The paper describes a robust vision sensor system that can find very narrow gaps between metal sheets to be butt welded together. The use of automated laser beam welding is seen as a key enabler for efficient manufacturing by enabling narrow and deep welds with a limited heat affected zone and low thermal distortion of the welded components. It is sensitive to positioning the laser beam with respect to the joint position. Even a small off-set from the actual joint could result in detrimental lack of fusion. The system comprises a CMOS camera with optic filters integrated in the welding optics and appropriate LED illumination of the work piece. By analysing the spectral emissions during welding, illumination and matching optic filters have been chosen in a spectral range where the process disturbances are relatively low. In this way it has been shown possible to detect the joint position even during harsh welding conditions. Preliminary results from the first experiments show promising results, however more tests will be performed using different weld geometries etc. to verify the robustness of the algorithm.

  • 6.
    Nilsen, Morgan
    et al.
    University West, Department of Engineering Science, Division of Production Systems.
    Sikström, Fredrik
    University West, Department of Engineering Science, Division of Production Systems.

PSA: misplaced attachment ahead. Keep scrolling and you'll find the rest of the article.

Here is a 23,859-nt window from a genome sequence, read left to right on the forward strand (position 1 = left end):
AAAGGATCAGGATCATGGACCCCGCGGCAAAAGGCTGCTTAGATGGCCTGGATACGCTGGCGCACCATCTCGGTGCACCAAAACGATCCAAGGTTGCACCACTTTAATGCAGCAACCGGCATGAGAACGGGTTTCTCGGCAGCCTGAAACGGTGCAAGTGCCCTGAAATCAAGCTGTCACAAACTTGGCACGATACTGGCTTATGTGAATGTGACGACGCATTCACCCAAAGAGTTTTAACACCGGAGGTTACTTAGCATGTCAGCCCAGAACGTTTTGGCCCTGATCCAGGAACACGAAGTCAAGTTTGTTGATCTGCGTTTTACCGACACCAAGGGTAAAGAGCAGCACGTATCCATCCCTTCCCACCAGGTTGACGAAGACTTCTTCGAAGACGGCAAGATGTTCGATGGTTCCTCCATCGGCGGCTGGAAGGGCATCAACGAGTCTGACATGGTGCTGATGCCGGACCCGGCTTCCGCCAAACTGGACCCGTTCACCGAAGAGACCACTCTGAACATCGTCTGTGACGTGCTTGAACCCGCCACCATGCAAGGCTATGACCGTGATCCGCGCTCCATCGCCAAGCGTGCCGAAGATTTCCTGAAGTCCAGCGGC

Christiansson, Anna-Karin
    University West, Department of Engineering Science, Division of Production Systems.
    A study on change point detection methods applied to beam offset detection in laser welding2019In: Procedia Manufacturing, E-ISSN 2351-9789, Vol. 6, p. 72-79Article in journal (Refereed)
    Abstract [en]

    This paper presents an experimental study where a photodiode integrated into a laser beam welding tool is used to monitor laser beam spot deviations fromthe joint, the beam offset. The photodiode system is cost effective and typically easy to implement in an industrial system. The selected photodiode is a silicondetector sensitive in the spectral range between 340-600nm which corresponds to the spectral emissions from the plasma plume. The welding application is closed-square-butt joint welding where a laser beam offset can cause lack of fusion in the resulting weld. The photodiode signal has been evaluated by two different change point detection methods, one off-line and one on-line method, with respect to their detection performance. Off-line methods can be used to guide post weld inspection and on-line methods have the potential to enable on-line adaptive control or the possibility to stop the process for repair. The performance of the monitoring system and the change point detection methods have been evaluated from data obtained during laser beam welding experiments conducted on plates of stainless steel. The results clearly indicates the possibility to detect beam offsets by photodiode monitoring.